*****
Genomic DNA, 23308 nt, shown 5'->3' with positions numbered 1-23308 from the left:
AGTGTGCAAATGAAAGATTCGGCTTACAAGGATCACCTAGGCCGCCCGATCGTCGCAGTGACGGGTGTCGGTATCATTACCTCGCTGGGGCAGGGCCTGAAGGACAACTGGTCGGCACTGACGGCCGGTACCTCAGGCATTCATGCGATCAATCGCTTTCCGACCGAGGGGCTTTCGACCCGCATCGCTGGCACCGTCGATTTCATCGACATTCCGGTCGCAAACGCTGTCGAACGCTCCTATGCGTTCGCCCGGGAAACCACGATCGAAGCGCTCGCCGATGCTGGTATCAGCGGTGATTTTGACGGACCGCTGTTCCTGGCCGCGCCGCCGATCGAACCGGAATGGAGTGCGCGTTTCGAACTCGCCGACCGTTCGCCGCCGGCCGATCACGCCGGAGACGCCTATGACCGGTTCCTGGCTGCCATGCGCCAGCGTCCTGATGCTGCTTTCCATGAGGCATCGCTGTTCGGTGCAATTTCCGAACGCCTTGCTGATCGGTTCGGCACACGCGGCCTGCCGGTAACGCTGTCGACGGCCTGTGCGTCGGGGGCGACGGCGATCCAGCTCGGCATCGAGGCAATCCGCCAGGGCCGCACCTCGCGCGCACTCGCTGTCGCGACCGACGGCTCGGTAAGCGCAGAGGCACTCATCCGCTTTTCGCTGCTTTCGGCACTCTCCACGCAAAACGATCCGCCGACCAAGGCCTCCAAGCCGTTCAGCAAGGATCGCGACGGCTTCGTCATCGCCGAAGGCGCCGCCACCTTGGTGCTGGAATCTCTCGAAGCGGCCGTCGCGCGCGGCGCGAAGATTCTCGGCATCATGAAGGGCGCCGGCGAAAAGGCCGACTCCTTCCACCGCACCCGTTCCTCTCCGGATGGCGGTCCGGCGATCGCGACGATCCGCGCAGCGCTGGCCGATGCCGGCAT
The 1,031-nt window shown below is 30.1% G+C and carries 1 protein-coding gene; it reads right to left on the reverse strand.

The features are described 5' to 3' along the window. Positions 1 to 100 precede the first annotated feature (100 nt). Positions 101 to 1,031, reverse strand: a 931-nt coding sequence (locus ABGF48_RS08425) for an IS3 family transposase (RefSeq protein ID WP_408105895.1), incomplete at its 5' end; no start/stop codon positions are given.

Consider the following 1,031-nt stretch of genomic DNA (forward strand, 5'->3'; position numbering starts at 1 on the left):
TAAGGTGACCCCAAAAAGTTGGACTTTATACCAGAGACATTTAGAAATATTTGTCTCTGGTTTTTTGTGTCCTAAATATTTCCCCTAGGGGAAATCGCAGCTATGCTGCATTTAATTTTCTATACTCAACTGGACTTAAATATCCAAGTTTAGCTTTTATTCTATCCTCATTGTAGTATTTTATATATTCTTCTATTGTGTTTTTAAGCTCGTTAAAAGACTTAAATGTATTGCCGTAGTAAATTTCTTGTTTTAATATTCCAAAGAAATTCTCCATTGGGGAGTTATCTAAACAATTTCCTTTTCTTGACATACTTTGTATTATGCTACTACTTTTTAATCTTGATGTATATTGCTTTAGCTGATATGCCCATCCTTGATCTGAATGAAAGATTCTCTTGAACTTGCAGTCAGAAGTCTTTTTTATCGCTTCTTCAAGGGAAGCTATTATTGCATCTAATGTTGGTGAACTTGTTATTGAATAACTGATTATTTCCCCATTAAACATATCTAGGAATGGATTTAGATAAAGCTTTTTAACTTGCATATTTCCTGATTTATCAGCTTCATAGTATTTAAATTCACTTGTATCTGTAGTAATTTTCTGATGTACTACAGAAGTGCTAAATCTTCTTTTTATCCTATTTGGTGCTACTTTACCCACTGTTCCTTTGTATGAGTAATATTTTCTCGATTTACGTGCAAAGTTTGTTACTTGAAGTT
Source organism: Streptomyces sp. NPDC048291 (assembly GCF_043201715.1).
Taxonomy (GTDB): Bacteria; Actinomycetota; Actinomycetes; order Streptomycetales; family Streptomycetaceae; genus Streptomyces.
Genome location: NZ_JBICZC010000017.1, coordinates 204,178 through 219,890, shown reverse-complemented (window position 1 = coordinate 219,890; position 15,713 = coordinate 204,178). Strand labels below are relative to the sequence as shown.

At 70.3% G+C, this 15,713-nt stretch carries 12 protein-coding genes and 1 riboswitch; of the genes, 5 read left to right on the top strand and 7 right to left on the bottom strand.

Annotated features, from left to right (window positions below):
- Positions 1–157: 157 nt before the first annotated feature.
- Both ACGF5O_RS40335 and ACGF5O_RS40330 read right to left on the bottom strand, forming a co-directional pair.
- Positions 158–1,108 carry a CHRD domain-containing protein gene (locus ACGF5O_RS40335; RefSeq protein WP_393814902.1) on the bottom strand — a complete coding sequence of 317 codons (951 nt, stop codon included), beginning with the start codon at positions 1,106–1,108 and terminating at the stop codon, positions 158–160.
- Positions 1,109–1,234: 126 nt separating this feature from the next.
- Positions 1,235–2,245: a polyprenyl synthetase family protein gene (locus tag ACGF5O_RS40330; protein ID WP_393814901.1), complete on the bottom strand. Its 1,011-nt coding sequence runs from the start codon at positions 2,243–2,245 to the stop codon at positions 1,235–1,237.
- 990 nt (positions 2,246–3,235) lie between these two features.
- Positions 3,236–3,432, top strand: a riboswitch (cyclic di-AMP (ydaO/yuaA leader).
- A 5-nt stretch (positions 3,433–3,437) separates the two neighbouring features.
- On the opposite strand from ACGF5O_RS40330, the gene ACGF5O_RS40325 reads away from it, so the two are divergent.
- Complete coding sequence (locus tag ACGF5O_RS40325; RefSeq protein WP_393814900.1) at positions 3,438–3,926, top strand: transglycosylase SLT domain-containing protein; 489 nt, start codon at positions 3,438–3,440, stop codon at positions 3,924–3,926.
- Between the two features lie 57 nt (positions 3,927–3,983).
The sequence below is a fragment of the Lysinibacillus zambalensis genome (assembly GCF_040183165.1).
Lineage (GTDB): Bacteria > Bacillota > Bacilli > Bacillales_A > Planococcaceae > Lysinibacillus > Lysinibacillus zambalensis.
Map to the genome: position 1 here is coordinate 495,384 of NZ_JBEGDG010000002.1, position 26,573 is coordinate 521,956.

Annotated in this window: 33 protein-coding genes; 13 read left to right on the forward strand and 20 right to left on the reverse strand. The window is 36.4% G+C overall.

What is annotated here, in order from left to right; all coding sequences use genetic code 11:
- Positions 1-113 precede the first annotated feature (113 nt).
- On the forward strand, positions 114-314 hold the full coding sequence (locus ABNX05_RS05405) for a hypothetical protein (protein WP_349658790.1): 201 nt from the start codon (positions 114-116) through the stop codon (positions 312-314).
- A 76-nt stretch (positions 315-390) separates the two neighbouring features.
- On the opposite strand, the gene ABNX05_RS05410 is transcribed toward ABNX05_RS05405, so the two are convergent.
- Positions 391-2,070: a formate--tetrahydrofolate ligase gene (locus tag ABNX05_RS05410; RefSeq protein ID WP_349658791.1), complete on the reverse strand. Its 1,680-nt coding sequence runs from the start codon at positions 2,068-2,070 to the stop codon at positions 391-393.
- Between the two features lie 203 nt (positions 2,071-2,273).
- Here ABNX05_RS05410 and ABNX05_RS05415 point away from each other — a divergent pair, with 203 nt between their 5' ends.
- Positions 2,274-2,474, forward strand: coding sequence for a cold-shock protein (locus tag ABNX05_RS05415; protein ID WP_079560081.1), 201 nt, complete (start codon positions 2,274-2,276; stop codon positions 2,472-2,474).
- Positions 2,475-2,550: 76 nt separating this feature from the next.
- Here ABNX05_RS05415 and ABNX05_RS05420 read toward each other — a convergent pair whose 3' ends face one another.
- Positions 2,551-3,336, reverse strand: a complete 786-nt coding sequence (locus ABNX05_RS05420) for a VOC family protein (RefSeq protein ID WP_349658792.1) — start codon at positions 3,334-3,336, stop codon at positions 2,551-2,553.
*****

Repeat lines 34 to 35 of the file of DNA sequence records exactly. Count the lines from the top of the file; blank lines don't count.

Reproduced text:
- Here ABNX05_RS05410 and ABNX05_RS05415 point away from each other — a divergent pair, with 203 nt between their 5' ends.
- Positions 2,274-2,474, forward strand: coding sequence for a cold-shock protein (locus tag ABNX05_RS05415; protein ID WP_079560081.1), 201 nt, complete (start codon positions 2,274-2,276; stop codon positions 2,472-2,474).